Several philosophy bloggers have made composite rankings from the measures discussed above. Examples include the Brooks Blog Journal Rankings and Devitt's GSCD-index. Although composite approaches will correct for a bias present in one measure but not the others, it will not correct for systematic biases or recover information not present in any of the various separate measures. You cannot make a gold standard from a composite of crap measures.

Unlike other disciplines, there is little published work in philosophy to sort out the key journals. A search of Philosopher's Index for the phrase `journal ranking' returns just two hits: one about the rankings of business ethics journals, the other about education research.

The sociologist Kieran Healy has recently done detailed work work on citation in philosophy, but he focusses on four ``high-impact, high-prestige'' journals which he takes as given.

Brad Wray uses citation analysis to identify the most important journals in the sub-field of philosophy of science. He finds that the six most important journals are Philosophy of Science, British Journal for the Philosophy of Science, Journal of Philosophy, Synthese, Studies in History and Philosophy of Science, and Erkenntnis. Surely these are significant journals, both for philosophy of science and philosophy generally-- but surely these are not the only significant journals.

Composite ranking assembled by Thom Brooks, 2011
Composite rankings assembled by S. Kate Devitt, 2014
Kieran Healy, A Co-Citation Network for Philosophy
Brad Wray , `Philosophy of Science: What are the Key Journals in the Field?' Erkenntnis, 72(3): 423--430, 2010. doi://10.1007/s10670-010-9214-6


The discussion so far has supported the claim that there is not a standard ranking of philosophy journals. Philosophers, for their part, get by without one. Yet there are administrative purposes for which people outside philosophy need to evaluate the publication record of philosophers. It would be misleading to pretend that there is a principled and discipline-standard list, but still you want something.

What follows is a list of 65 journals which should definitely count. Publishing in them is a scholarly accomplishment, and such publication should be given weight in a case for tenure or promotion.

This list should not be taken to be exhaustive. It does not include all the worthy journals. It especially leaves out important specialist journals. It does not include Studies in History and Philosophy of Science, identified in Wray's study as a key journal in philosophy of science. It includes neither the Journal of Aesthetics and Art Criticism and the British Journal of Aesthetics, the premier journals in philosophy of art. It does not include premier bioethics journals, like the American Journal of Bioethics. Et cetera.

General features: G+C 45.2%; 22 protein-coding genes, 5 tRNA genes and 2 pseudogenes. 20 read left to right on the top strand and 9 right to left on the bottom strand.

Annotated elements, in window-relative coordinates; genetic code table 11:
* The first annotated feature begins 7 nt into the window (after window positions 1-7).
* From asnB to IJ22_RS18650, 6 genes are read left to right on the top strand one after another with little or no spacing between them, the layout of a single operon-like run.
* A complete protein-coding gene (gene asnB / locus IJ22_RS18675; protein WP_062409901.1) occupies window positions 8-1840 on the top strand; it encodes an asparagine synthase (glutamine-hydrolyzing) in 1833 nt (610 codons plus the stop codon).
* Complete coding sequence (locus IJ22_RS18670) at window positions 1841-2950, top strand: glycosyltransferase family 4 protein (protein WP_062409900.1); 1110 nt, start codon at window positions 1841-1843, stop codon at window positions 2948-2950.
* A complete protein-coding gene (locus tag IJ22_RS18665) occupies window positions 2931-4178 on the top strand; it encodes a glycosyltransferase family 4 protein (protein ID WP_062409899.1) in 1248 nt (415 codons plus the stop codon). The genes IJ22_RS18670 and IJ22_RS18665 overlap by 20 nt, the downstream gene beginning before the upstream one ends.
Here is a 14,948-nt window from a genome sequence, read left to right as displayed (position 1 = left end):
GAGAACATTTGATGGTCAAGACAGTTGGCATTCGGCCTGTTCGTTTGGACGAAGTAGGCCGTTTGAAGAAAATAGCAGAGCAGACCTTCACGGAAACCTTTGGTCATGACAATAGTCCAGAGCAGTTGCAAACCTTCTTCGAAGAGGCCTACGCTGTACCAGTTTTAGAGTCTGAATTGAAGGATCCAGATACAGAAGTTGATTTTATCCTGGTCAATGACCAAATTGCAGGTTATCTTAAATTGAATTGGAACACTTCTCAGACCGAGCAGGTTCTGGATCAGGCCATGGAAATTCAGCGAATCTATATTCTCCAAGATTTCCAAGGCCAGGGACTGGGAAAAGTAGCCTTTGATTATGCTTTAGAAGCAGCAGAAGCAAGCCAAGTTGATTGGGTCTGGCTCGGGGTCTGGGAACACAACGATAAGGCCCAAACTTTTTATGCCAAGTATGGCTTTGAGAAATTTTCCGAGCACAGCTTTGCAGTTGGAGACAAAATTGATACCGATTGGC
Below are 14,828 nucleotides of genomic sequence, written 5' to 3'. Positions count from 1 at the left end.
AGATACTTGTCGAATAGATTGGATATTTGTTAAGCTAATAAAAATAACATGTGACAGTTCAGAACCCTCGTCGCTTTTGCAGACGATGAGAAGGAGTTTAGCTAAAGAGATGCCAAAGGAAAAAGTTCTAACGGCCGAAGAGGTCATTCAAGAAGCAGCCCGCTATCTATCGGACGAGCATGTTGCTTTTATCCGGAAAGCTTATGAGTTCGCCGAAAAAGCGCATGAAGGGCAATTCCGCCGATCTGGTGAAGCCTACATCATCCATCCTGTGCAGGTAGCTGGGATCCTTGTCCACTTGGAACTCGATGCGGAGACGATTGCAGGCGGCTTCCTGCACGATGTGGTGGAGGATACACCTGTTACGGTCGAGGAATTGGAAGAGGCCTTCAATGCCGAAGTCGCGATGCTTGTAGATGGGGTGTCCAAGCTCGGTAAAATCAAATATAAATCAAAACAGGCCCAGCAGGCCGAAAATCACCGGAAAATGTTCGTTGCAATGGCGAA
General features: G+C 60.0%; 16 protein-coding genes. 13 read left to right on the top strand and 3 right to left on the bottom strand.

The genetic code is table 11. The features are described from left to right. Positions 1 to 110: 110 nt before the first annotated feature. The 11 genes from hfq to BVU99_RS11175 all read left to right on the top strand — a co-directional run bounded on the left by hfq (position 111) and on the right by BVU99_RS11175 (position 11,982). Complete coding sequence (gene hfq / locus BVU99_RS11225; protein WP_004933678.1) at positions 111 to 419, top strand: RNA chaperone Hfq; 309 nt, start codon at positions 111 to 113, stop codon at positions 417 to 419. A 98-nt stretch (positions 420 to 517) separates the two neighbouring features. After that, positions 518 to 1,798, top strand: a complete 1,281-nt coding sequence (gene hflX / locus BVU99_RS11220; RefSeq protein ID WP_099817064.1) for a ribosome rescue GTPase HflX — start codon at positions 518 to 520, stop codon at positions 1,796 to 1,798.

Still, it's something.

The list includes all journals which appear among the top 35 in Devitt's LGCSD-index, among the top 47 in Devitt's GCSD-index, or at a rating of C or higher in the Brooks Blog Journal Rankings. Brooks' and Devitt's lists were used because they are composites of the various citation and prestige rankings discussed above. Many journals appear on all three source lists, but absence from a particular list reflects the poverty of the underlying data sets. The LGCSD index, for example, combines the prestige rankings from Brian Leiter's informal poll with citation counts from Google Scholar; it leaves out journals which Leiter just happened not to think of when making the list for his poll.

Appendix: some journals that should certainly count

* Acta Analytica
* American Philosophical Quarterly
* Analysis
* Archiv fur Geschichte der Philosophie
* Australasian Journal of Philosophy
* Biology \& Philosophy
* British Journal for the History of Philosophy
* British Journal for the Philosophy of Science
* Canadian Journal of Philosophy
* Continental Philosophy Review
* Dialectica
* Economics and Philosophy
* Erkenntnis
* Ethical Theory and Moral Practice
* Ethics
* European Journal of Philosophy
* Hume Studies
* Hypatia
* Inquiry
* Journal of Consciousness Studies
* Journal of Ethics
* Journal of Ethics and Social Philosophy
* Journal of Moral Philosophy
* Journal of Philosophical Logic
* Journal of Philosophical Research
* Journal of Philosophy
* Journal of Political Philosophy
* Journal of the History of Philosophy
* Kant-Studien
* Metaphilosophy
* Midwest Studies in Philosophy
* Mind
* Mind \& Language
* Monist
* Notre Dame Journal of Formal Logic
* Nous
* Oxford Studies in Ancient Philosophy
* Pacific Philosophical Quarterly
* Phenomenology and the Cognitive Sciences
* Philosophers' Imprint
* Philosophical Papers
* Philosophical Psychology
* Philosophical Quarterly
* Philosophical Review
* Philosophical Studies
* Philosophical Topics
* Philosophy
* Philosophy and Phenomenological Research
* Philosophy and Public Affairs
* Philosophy Compass
* Philosophy of Science
* Phronesis
* Proceedings of the Aristotelian Society
* Ratio
* Review of Metaphysics
* Review of Philosophy and Psychology
* Social Philosophy and Policy
* Southern Journal of Philosophy
* Studies in Philosophy and Education
* Synthese
* The Monist
* The Philosophical Quarterly
* The Philosophical Review
* The Southern Journal of Philosophy
* Utilitas